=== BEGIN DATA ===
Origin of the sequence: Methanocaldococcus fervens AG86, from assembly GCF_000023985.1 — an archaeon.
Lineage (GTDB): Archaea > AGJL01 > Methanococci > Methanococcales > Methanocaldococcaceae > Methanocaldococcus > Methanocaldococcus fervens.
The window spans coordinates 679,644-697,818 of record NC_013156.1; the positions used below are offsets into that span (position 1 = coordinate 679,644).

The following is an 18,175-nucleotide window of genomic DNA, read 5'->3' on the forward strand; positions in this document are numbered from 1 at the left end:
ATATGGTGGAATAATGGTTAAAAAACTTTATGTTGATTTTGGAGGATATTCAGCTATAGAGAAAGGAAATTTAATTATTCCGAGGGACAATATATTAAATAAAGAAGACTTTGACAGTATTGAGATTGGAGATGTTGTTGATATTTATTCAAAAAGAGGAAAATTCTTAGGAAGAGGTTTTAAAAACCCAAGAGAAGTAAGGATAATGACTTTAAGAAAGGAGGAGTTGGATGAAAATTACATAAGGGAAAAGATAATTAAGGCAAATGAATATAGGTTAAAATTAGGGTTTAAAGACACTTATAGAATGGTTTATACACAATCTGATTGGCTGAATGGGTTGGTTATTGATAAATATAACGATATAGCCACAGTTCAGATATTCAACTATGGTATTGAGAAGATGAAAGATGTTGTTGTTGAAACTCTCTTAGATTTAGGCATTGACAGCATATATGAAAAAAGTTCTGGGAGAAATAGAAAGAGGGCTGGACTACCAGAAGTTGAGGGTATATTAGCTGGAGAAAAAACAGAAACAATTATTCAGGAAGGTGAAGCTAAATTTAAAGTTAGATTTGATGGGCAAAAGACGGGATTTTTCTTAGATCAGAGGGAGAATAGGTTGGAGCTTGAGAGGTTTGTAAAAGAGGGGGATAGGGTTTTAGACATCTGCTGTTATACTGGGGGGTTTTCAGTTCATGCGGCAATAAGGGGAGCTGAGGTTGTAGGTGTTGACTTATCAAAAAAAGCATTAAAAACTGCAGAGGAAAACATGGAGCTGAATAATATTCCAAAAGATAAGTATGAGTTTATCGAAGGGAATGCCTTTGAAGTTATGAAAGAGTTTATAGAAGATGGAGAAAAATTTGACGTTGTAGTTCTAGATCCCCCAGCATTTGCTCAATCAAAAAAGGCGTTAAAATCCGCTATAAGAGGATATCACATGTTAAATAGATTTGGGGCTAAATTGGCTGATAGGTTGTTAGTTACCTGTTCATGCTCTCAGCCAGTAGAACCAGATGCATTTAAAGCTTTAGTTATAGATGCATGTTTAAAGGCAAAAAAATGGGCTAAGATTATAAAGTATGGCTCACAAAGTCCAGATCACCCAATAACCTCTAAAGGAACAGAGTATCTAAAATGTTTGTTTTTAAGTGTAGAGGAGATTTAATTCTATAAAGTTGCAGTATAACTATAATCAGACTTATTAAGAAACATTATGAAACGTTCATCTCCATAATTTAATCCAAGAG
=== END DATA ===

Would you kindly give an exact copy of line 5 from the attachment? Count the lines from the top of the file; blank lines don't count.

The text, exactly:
ATATGGTGGAATAATGGTTAAAAAACTTTATGTTGATTTTGGAGGATATTCAGCTATAGAGAAAGGAAATTTAATTATTCCGAGGGACAATATATTAAATAAAGAAGACTTTGACAGTATTGAGATTGGAGATGTTGTTGATATTTATTCAAAAAGAGGAAAATTCTTAGGAAGAGGTTTTAAAAACCCAAGAGAAGTAAGGATAATGACTTTAAGAAAGGAGGAGTTGGATGAAAATTACATAAGGGAAAAGATAATTAAGGCAAATGAATATAGGTTAAAATTAGGGTTTAAAGACACTTATAGAATGGTTTATACACAATCTGATTGGCTGAATGGGTTGGTTATTGATAAATATAACGATATAGCCACAGTTCAGATATTCAACTATGGTATTGAGAAGATGAAAGATGTTGTTGTTGAAACTCTCTTAGATTTAGGCATTGACAGCATATATGAAAAAAGTTCTGGGAGAAATAGAAAGAGGGCTGGACTACCAGAAGTTGAGGGTATATTAGCTGGAGAAAAAACAGAAACAATTATTCAGGAAGGTGAAGCTAAATTTAAAGTTAGATTTGATGGGCAAAAGACGGGATTTTTCTTAGATCAGAGGGAGAATAGGTTGGAGCTTGAGAGGTTTGTAAAAGAGGGGGATAGGGTTTTAGACATCTGCTGTTATACTGGGGGGTTTTCAGTTCATGCGGCAATAAGGGGAGCTGAGGTTGTAGGTGTTGACTTATCAAAAAAAGCATTAAAAACTGCAGAGGAAAACATGGAGCTGAATAATATTCCAAAAGATAAGTATGAGTTTATCGAAGGGAATGCCTTTGAAGTTATGAAAGAGTTTATAGAAGATGGAGAAAAATTTGACGTTGTAGTTCTAGATCCCCCAGCATTTGCTCAATCAAAAAAGGCGTTAAAATCCGCTATAAGAGGATATCACATGTTAAATAGATTTGGGGCTAAATTGGCTGATAGGTTGTTAGTTACCTGTTCATGCTCTCAGCCAGTAGAACCAGATGCATTTAAAGCTTTAGTTATAGATGCATGTTTAAAGGCAAAAAAATGGGCTAAGATTATAAAGTATGGCTCACAAAGTCCAGATCACCCAATAACCTCTAAAGGAACAGAGTATCTAAAATGTTTGTTTTTAAGTGTAGAGGAGATTTAATTCTATAAAGTTGCAGTATAACTATAATCAGACTTATTAAGAAACATTATGAAACGTTCATCTCCATAATTTAATCCAAGAG